There’s a lot of news coming out of Sony’s recent presentation on the future of PlayStation, and one segment focused on an area where Sony believes they are lacking: The live service sector.
It was pretty odd when Sony announced they were buying Destiny developer Bungie for $3.5 billion dollars, but that came with the announcement that neither Destiny, nor future Bungie games, would be PlayStation exclusive. So why did they buy them? Mainly for this reason.
Sony has a whole plan to integrate Bungie’s live service-building philosophies into its other teams that are making games in this genre in the future. Bungie enjoys one of the major live service successes in the current era, 7, going on 8 years of Destiny as a hyper-engaging franchises, and Sony believes the lessons they’ve learned can translate into other places.
Twelve other places, to be specific. Sony is apparently about to announce a massive slate of live service offerings to join its traditional single player fare. While high profile AAA Sony games like God of War and Horizon Forbidden West sell well and are praised by fans and critics, they are not ongoing revenue streams like live service games can be. For Sony, they feel like they’re missing a rather large boat.
The plan here is to ramp up to have 3 live service games by FY2022, 6 by FY2023, 10 by FY2025 and 12 by FY2025. Currently, the only game they even consider a live service title in their lineup as The Show 22. So uh, 12 by 2025? That seems…ambitious, even with Bungie on board to help.
What games are in that list? We know Bungie has a few in development, with one supposed to be announced and out in the next few years, even if it’s not PlayStation exclusive. My mind immediately jumps to something like The Last of Us Factions, which Naughty Dog is making.
I am wondering, however, how Bungie’s expertise will translate to other genres. Running a live game like Destiny is a lot different than running a live game like Fortnite or Valorant, for instance, even if some of the internal team structure/planning issues crossover. It seems unlikely Bungie would be consulting with Sony on making competitors to their own games, Destiny-adjacent looters that could compete with their own flagship. I just think we need to know a lot more to understand how exactly this is going to work in practice.
What are the Bungie lessons to teach? I suppose those are trade secrets, which is why Bungie was purchased in the first place for this kind of consultation, but as a longtime player, I’ve noticed a few themes, outside of internal gamedev technical stuff:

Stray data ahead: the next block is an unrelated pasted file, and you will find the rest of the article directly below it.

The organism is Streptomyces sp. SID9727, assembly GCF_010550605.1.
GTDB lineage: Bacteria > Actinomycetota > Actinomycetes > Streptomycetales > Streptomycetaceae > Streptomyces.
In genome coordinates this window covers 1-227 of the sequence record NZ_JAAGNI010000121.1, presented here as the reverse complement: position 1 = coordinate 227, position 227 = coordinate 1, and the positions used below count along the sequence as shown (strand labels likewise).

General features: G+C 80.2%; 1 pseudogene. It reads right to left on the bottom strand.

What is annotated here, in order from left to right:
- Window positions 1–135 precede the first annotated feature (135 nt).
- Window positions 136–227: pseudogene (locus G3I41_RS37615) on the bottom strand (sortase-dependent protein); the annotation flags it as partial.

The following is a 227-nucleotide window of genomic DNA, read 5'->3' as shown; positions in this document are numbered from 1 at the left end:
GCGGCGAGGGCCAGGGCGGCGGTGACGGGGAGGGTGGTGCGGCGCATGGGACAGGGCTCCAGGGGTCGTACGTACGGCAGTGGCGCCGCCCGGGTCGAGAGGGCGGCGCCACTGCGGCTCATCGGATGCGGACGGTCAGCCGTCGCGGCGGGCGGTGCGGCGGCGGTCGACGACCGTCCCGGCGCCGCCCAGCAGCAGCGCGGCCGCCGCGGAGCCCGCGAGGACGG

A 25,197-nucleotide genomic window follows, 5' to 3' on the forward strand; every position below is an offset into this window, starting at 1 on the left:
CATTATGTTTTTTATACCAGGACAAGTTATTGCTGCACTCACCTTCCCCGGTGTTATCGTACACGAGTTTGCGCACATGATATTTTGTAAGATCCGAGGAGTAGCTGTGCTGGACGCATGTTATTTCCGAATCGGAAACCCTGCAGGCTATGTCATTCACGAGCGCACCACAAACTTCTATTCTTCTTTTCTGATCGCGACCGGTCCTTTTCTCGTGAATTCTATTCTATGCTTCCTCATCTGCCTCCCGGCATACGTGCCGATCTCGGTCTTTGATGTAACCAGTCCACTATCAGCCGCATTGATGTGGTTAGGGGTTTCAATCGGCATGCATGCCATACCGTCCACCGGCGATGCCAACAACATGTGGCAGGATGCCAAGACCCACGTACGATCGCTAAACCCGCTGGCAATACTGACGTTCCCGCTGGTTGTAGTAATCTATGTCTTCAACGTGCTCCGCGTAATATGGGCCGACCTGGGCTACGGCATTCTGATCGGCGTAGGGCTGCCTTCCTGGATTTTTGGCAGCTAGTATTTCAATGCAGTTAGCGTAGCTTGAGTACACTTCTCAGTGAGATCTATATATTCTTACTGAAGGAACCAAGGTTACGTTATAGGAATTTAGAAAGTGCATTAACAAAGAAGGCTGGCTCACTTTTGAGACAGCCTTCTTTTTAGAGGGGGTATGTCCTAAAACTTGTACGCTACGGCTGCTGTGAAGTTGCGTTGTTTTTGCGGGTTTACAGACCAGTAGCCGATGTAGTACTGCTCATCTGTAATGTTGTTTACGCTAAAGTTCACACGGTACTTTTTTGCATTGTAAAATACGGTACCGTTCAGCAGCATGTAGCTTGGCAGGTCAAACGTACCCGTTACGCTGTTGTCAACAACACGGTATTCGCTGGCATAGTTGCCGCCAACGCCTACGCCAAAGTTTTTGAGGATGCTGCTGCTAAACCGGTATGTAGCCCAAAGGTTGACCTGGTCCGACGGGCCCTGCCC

Consistency – When Bungie puts out live service roadmaps, they hit them. While some delays are inevitable (like this past year’s Witch Queen), Bungie has been reliably producing new content for years now when much of its competition faltered after a year or two or even sooner.
Flexibility – If you have a bad idea, don’t be afraid to scrap it for the good of the game. We’ve seen this a million times with Destiny. Getting rid of random rolls and having double primaries for Destiny 2 launch. Having weapon sunsetting for later in Destiny 2’s lifespan. All killed off rather quickly after player pushback, and the game was better for it.
Long-Term, Connected Plans – This is more of a recent development, but Bungie has gotten very good at mapping out long term, connected stories utilizing both gameplay and the narrative. They’ve gone from pretty disjointed expansions and DLCs that have little to do with each other to very connected seasons that flow and out of each other and plant narrative seeds for the future.
Core Gameplay – If this isn’t solid, nothing else works. In Bungie’s case, this is shooter mechanics, and if Destiny did not feel like one of the best shooters on the market, all of this would be pointless. While presumably many other games they will be advising on are not shooters, the idea holds, gameplay has to come first.
So, we’ll see what comes of this in the next four years or so, it seems.